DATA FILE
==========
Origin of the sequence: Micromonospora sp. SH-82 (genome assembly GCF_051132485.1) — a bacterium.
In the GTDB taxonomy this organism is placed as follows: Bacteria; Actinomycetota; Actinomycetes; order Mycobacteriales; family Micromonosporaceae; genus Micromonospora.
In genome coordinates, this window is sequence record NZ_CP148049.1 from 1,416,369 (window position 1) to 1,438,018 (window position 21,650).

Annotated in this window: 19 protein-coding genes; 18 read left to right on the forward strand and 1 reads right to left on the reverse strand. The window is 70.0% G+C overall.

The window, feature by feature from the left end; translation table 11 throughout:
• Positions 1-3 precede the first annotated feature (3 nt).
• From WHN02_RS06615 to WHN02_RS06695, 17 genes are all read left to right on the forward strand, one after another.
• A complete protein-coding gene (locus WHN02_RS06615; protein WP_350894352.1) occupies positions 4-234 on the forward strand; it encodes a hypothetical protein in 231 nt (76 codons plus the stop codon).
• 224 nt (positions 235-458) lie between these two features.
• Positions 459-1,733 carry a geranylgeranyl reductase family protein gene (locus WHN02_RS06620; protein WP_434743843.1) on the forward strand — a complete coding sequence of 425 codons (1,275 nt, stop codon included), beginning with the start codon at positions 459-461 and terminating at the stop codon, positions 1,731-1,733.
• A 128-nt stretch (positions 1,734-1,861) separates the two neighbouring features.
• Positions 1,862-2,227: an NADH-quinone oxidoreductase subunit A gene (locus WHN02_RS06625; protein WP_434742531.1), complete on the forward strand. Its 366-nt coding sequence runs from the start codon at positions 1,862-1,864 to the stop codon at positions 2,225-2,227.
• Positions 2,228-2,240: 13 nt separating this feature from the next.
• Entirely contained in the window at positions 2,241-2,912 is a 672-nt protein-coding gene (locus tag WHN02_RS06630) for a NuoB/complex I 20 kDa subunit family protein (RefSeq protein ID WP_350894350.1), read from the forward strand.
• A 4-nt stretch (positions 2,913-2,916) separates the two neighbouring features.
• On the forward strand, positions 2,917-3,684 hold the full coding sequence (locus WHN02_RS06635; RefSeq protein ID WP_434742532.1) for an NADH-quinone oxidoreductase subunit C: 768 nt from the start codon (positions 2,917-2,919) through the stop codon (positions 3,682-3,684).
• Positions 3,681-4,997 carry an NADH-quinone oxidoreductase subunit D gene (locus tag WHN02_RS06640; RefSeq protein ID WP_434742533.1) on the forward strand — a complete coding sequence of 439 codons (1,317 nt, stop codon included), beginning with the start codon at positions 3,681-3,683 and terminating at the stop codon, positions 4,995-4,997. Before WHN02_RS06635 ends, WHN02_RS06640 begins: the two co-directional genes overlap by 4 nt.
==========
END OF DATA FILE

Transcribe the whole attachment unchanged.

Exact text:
Origin of the sequence: Micromonospora sp. SH-82 (genome assembly GCF_051132485.1) — a bacterium.
In the GTDB taxonomy this organism is placed as follows: Bacteria; Actinomycetota; Actinomycetes; order Mycobacteriales; family Micromonosporaceae; genus Micromonospora.
In genome coordinates, this window is sequence record NZ_CP148049.1 from 1,416,369 (window position 1) to 1,438,018 (window position 21,650).

Annotated in this window: 19 protein-coding genes; 18 read left to right on the forward strand and 1 reads right to left on the reverse strand. The window is 70.0% G+C overall.

The window, feature by feature from the left end; translation table 11 throughout:
• Positions 1-3 precede the first annotated feature (3 nt).
• From WHN02_RS06615 to WHN02_RS06695, 17 genes are all read left to right on the forward strand, one after another.
• A complete protein-coding gene (locus WHN02_RS06615; protein WP_350894352.1) occupies positions 4-234 on the forward strand; it encodes a hypothetical protein in 231 nt (76 codons plus the stop codon).
• 224 nt (positions 235-458) lie between these two features.
• Positions 459-1,733 carry a geranylgeranyl reductase family protein gene (locus WHN02_RS06620; protein WP_434743843.1) on the forward strand — a complete coding sequence of 425 codons (1,275 nt, stop codon included), beginning with the start codon at positions 459-461 and terminating at the stop codon, positions 1,731-1,733.
• A 128-nt stretch (positions 1,734-1,861) separates the two neighbouring features.
• Positions 1,862-2,227: an NADH-quinone oxidoreductase subunit A gene (locus WHN02_RS06625; protein WP_434742531.1), complete on the forward strand. Its 366-nt coding sequence runs from the start codon at positions 1,862-1,864 to the stop codon at positions 2,225-2,227.
• Positions 2,228-2,240: 13 nt separating this feature from the next.
• Entirely contained in the window at positions 2,241-2,912 is a 672-nt protein-coding gene (locus tag WHN02_RS06630) for a NuoB/complex I 20 kDa subunit family protein (RefSeq protein ID WP_350894350.1), read from the forward strand.
• A 4-nt stretch (positions 2,913-2,916) separates the two neighbouring features.
• On the forward strand, positions 2,917-3,684 hold the full coding sequence (locus WHN02_RS06635; RefSeq protein ID WP_434742532.1) for an NADH-quinone oxidoreductase subunit C: 768 nt from the start codon (positions 2,917-2,919) through the stop codon (positions 3,682-3,684).
• Positions 3,681-4,997 carry an NADH-quinone oxidoreductase subunit D gene (locus tag WHN02_RS06640; RefSeq protein ID WP_434742533.1) on the forward strand — a complete coding sequence of 439 codons (1,317 nt, stop codon included), beginning with the start codon at positions 3,681-3,683 and terminating at the stop codon, positions 4,995-4,997. Before WHN02_RS06635 ends, WHN02_RS06640 begins: the two co-directional genes overlap by 4 nt.